Error Tx1 ISO

Hi everyone,

I hope that everything is fine.

I’m new in this area, and I’m trying to use TX1 with a 4g-usb, but when I add this hardware, I’m noticed with:

ISO9660 (and Rockridge extensions) is a filesystem used on CDs and DVDs (Rockridge extensions add long filenames from Windows CDs/DVDs on top of ISO9660). I am betting you don’t see “CONFIG_ISO9660_FS” when checking for kernel features:
zcat /proc/config.gz | grep 'ISO9660'

The “=n” means not available as either integrated or module format.

The gist is that you will want to follow the “kernel customization” docs which come with your particular release (more on that below) and add the kernel module for this. The docs give information for replacing and installing a kernel, but you don’t need to do this. Once the module is built it is just a single file copy and you are done (well, it might be another if there is another requirement for character sets/encodings, but it won’t be difficult, and you can start with just the ISO9660 module).

Each Jetson release has docs specific to that release. This is the “L4T” release. See:
head -n 1 /etc/nv_tegra_release

Once you have that, go to the URL for that release:

If for example it is R32.7.2, then you would go to that, and kernel source and docs would be available with that specific release. TX2 and TX1 kernel source are actually going to be the same if they are from the same release. Any document reference to a T210 is a TX1 (the T210 is the SoC chip a TX1 uses).

Before you start write down the result of “uname -r”. You’ll see a base kernel version, along with a suffix like “-tegra”. The kernel source itself has the base version, but the suffix comes from a setting at compile time, the CONFIG_LOCALVERSION. Follow the docs to set config to default, but then make sure you set CONFIG_LOCALVERSION to “-tegra”. If the new kernel build matches in this way, then you can add a module (like ISO9660) with just a file copy and no flash or special step. You’re basically making a clone of the existing kernel, and then adding a module, and thus the module is compatible with what is already there to simplify install.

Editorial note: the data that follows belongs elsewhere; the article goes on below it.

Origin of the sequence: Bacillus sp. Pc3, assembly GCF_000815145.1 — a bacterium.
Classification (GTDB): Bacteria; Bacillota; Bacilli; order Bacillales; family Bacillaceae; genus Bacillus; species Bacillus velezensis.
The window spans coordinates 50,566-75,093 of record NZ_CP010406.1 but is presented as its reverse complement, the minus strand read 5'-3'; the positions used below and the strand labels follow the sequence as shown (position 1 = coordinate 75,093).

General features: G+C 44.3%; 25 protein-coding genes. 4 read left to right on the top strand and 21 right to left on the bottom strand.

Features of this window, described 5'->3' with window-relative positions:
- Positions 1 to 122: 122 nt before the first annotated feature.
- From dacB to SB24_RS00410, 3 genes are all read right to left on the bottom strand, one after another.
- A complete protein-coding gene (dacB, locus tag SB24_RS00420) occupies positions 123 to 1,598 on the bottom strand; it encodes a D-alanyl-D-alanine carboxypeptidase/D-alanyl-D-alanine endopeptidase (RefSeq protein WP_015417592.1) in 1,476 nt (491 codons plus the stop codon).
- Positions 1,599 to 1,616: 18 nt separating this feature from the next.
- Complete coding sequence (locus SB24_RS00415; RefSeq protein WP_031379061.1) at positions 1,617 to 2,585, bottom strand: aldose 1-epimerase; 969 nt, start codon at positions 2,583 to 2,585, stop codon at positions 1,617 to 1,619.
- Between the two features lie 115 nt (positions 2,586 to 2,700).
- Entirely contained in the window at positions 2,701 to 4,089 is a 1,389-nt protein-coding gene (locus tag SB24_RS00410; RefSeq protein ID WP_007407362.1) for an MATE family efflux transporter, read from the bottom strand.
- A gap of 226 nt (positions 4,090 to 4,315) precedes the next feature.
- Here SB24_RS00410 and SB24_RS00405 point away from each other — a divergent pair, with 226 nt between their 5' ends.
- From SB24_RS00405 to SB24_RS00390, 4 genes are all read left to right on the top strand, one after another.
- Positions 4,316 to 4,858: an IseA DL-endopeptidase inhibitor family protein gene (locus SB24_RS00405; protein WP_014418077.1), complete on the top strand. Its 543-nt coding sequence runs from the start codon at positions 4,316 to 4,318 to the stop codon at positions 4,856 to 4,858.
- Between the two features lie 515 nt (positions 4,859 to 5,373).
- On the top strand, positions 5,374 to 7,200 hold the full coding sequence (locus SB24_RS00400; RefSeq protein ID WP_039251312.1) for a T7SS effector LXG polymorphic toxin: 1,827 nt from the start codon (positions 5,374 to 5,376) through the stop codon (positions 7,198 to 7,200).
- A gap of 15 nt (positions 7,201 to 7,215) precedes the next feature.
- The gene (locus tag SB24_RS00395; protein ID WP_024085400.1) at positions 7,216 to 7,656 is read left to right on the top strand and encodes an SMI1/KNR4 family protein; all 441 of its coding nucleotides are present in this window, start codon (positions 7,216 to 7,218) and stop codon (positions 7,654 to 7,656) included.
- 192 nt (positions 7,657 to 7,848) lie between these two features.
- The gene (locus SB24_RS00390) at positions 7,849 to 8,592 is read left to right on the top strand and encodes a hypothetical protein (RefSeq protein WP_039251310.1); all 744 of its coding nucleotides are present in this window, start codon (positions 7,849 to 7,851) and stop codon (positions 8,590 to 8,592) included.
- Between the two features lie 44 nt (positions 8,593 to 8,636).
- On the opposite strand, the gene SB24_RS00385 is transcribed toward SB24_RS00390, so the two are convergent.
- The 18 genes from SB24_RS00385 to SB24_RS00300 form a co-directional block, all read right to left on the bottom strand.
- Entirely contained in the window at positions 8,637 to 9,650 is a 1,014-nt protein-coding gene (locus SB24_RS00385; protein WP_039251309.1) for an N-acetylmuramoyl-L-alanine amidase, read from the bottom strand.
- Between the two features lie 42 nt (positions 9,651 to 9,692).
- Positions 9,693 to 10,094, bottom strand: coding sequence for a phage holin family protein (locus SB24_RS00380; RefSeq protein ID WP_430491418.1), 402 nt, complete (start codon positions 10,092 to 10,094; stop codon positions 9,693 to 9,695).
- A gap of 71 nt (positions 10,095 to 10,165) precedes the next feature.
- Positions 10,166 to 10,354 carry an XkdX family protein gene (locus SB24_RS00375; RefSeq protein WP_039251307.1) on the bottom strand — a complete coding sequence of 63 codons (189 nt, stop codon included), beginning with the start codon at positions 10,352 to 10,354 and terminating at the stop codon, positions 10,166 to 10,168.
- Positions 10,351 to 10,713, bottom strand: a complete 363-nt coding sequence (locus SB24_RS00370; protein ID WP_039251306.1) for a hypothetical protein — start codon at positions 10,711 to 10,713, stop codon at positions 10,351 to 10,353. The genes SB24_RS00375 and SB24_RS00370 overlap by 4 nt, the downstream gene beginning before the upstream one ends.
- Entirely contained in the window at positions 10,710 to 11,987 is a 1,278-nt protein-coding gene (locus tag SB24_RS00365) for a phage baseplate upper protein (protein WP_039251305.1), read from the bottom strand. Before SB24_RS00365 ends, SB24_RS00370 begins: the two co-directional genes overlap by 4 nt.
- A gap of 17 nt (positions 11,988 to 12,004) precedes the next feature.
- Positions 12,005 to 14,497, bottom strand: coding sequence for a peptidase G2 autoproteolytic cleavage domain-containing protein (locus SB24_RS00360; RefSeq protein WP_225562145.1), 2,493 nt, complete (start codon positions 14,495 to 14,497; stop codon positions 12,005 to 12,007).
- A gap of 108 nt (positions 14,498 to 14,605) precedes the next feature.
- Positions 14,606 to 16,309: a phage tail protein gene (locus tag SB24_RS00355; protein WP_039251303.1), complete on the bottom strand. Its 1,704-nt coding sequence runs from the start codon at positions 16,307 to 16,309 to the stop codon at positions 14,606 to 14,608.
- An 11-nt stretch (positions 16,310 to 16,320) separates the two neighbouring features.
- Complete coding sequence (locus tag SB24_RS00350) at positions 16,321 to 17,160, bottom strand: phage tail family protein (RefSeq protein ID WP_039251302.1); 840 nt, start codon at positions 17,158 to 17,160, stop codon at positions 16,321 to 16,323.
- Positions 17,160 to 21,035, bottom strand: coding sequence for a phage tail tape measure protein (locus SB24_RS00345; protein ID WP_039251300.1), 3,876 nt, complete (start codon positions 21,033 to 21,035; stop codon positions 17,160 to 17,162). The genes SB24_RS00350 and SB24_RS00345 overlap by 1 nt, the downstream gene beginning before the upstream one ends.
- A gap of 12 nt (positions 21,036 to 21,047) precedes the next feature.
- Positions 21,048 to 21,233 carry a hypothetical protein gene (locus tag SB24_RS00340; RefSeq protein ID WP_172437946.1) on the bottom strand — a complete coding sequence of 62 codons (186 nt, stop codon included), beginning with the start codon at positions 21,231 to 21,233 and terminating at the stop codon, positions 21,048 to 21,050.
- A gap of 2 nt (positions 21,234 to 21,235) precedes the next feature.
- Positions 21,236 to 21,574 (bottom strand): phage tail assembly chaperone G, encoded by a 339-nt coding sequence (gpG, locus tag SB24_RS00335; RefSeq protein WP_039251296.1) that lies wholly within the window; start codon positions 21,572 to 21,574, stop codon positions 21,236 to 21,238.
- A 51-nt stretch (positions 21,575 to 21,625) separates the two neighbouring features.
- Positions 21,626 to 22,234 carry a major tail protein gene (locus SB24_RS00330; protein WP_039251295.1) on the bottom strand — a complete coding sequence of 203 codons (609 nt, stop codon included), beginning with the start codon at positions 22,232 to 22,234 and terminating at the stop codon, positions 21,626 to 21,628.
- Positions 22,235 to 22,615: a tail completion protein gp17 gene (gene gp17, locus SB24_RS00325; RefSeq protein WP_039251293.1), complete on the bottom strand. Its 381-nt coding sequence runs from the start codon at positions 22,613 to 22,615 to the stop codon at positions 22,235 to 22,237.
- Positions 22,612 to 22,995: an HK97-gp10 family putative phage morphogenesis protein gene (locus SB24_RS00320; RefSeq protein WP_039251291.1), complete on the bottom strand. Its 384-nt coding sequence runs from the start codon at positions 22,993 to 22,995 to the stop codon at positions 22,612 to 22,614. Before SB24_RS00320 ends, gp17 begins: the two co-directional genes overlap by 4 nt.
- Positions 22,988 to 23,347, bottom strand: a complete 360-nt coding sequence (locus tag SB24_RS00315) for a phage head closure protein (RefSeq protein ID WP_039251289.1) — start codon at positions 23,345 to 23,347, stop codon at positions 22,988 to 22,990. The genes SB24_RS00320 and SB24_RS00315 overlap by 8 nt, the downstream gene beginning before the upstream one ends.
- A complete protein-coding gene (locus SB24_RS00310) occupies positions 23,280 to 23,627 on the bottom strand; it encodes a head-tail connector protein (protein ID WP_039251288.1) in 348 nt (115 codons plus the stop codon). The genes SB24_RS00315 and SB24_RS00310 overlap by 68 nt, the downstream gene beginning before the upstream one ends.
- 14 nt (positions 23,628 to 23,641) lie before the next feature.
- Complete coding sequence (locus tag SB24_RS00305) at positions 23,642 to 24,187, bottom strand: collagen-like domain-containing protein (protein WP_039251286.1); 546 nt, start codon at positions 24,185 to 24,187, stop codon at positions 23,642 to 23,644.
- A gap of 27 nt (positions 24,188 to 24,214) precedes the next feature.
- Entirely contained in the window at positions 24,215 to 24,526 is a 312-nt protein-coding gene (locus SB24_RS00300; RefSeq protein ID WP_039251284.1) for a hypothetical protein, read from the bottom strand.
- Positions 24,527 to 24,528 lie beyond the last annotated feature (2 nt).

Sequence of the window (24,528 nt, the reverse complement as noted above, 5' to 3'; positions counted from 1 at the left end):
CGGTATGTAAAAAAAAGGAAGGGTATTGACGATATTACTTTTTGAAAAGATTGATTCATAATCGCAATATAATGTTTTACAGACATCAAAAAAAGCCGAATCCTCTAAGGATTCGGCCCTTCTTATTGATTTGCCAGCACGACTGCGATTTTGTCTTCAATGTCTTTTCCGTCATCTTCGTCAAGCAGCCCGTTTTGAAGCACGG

This is only part of the info, but you can ask for clarification as you go. Don’t bother with flash, it is unnecessary. Build the full kernel as a kind of “test” as to whether you are set up correctly, and then build modules. Then simple steps can be provided to copy that one file when you are ready.

Also, there might also be another step related to Rockridge extensions, not sure, but that might just be a package install and might not require a kernel module. Or it might not even be needed. We’ll find out.

You’ll want to use the official docs, but here is a long explanation of what is actually pretty simple if you’ve done it once:

Hi @linuxdev,

I tried to update all things in Ubuntu. And start work with what you tell me, the version is 28.1.

I’m really new in this area, and I didn’t make it following the documentation that you sent me.

In ubuntu with graphics, doesn’t have app and I can’t open terminal, so, probably i need to resolve this problem in login terminal when TX1 is boot.

Can you help?

R28.x is very old and has had many bug fixes in R32.x. Is there a possibility you could upgrade to the latest R32.x first? This wouldn’t change the kernel module build, but overall bug fixes would make this less frustrating.

So far as not being able to open a terminal, you previously created a screenshot…did the GUI work before, but then fail? Was there a step or change which you can identify as the moment when the terminal stopped working? Do you still have serial console and/or ssh access?

So man, I can’t update this TX1, because the program that I have inside it’s in this version for while.

I don’t know why, but after some minutes, the GUI works and open the terminal, but I realized some flicks (screen flickering), but it stopped.

I really need to resolve this problem about ISO rsrs

What i need to do now? What is the next step?

Thanks buddy.

This is actually easier than it sounds below, but I’m including information which people might find useful for this older version and for steps which might only be needed once (adding tools and such only needs to be done once). I think instructions are a bit easier on newer releases. Questions are likely, but the docs are relatively complete even if they suggest extra steps you don’t need.